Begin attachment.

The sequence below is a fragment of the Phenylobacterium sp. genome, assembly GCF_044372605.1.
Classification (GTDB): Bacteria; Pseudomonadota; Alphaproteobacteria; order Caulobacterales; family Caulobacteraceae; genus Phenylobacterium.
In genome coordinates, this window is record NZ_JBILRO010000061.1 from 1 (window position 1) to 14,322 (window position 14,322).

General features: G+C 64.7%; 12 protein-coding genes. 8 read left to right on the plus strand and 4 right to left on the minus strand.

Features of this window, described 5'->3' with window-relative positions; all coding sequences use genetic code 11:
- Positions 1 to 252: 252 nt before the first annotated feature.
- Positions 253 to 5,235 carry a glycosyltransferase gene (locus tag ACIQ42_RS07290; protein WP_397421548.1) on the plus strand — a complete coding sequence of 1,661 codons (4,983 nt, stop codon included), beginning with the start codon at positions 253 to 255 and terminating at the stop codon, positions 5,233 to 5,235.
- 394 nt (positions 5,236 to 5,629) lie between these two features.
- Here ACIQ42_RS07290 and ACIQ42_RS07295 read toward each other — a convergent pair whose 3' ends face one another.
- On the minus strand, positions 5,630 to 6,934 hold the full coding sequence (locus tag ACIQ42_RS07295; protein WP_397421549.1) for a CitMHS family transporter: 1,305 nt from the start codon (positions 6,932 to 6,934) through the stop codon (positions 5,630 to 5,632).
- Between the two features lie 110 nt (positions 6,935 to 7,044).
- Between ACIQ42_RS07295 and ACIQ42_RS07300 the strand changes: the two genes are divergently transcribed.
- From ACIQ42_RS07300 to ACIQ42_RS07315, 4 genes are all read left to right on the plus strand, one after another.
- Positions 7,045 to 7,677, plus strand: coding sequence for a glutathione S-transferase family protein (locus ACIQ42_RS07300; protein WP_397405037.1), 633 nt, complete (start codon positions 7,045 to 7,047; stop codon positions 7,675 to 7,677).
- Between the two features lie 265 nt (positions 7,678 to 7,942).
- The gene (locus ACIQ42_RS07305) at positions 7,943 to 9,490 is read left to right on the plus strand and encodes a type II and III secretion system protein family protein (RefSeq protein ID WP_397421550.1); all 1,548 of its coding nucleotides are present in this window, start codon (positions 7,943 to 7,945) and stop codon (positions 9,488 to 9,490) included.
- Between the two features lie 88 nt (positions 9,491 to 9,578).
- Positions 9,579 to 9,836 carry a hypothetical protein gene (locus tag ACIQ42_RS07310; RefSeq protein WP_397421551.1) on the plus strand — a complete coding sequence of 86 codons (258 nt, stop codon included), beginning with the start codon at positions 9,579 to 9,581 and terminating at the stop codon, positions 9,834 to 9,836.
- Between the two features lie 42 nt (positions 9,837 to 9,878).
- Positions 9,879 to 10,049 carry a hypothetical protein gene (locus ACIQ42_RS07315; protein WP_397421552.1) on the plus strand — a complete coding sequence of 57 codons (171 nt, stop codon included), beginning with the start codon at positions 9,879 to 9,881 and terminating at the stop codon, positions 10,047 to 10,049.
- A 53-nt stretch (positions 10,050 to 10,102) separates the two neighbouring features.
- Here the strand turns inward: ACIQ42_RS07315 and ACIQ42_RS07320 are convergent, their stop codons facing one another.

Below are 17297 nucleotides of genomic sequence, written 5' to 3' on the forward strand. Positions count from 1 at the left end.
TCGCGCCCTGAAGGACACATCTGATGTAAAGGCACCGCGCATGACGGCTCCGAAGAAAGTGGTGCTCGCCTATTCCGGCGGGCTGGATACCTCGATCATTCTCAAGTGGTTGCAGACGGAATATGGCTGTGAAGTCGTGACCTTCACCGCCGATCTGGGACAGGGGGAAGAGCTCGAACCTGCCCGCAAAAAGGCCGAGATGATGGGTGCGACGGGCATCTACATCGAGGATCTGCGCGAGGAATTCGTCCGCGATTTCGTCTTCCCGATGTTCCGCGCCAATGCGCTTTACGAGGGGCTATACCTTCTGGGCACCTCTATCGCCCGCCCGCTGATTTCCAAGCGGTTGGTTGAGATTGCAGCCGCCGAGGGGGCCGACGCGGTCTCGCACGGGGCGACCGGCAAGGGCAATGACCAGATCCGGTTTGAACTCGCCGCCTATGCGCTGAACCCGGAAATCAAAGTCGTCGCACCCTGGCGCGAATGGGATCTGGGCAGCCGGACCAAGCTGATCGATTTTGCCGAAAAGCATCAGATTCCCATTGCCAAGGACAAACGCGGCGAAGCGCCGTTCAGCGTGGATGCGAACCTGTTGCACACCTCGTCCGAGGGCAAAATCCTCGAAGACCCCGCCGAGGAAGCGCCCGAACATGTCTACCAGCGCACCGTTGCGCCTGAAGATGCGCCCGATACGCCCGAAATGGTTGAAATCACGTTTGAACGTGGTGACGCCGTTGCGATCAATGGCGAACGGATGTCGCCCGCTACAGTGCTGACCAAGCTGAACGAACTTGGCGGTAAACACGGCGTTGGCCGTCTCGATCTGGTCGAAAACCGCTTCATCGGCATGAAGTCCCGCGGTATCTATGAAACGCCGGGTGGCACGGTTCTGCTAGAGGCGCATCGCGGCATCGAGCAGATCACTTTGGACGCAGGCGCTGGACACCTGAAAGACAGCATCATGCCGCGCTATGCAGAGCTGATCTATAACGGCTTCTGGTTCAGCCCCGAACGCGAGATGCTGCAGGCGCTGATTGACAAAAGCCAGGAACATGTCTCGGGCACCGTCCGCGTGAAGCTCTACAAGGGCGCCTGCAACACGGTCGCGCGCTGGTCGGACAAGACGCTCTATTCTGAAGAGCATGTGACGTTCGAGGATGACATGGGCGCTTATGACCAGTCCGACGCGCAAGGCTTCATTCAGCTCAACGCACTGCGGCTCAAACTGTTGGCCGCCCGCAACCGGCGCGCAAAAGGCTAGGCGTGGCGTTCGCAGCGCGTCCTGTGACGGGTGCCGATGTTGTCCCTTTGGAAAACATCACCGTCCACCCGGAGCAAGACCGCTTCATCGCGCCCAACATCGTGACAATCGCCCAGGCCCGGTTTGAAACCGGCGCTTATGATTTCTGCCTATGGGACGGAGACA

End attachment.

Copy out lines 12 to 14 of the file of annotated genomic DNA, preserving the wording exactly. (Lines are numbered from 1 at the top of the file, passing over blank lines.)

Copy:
- Between ACIQ42_RS07295 and ACIQ42_RS07300 the strand changes: the two genes are divergently transcribed.
- From ACIQ42_RS07300 to ACIQ42_RS07315, 4 genes are all read left to right on the plus strand, one after another.
- Positions 7,045 to 7,677, plus strand: coding sequence for a glutathione S-transferase family protein (locus ACIQ42_RS07300; protein WP_397405037.1), 633 nt, complete (start codon positions 7,045 to 7,047; stop codon positions 7,675 to 7,677).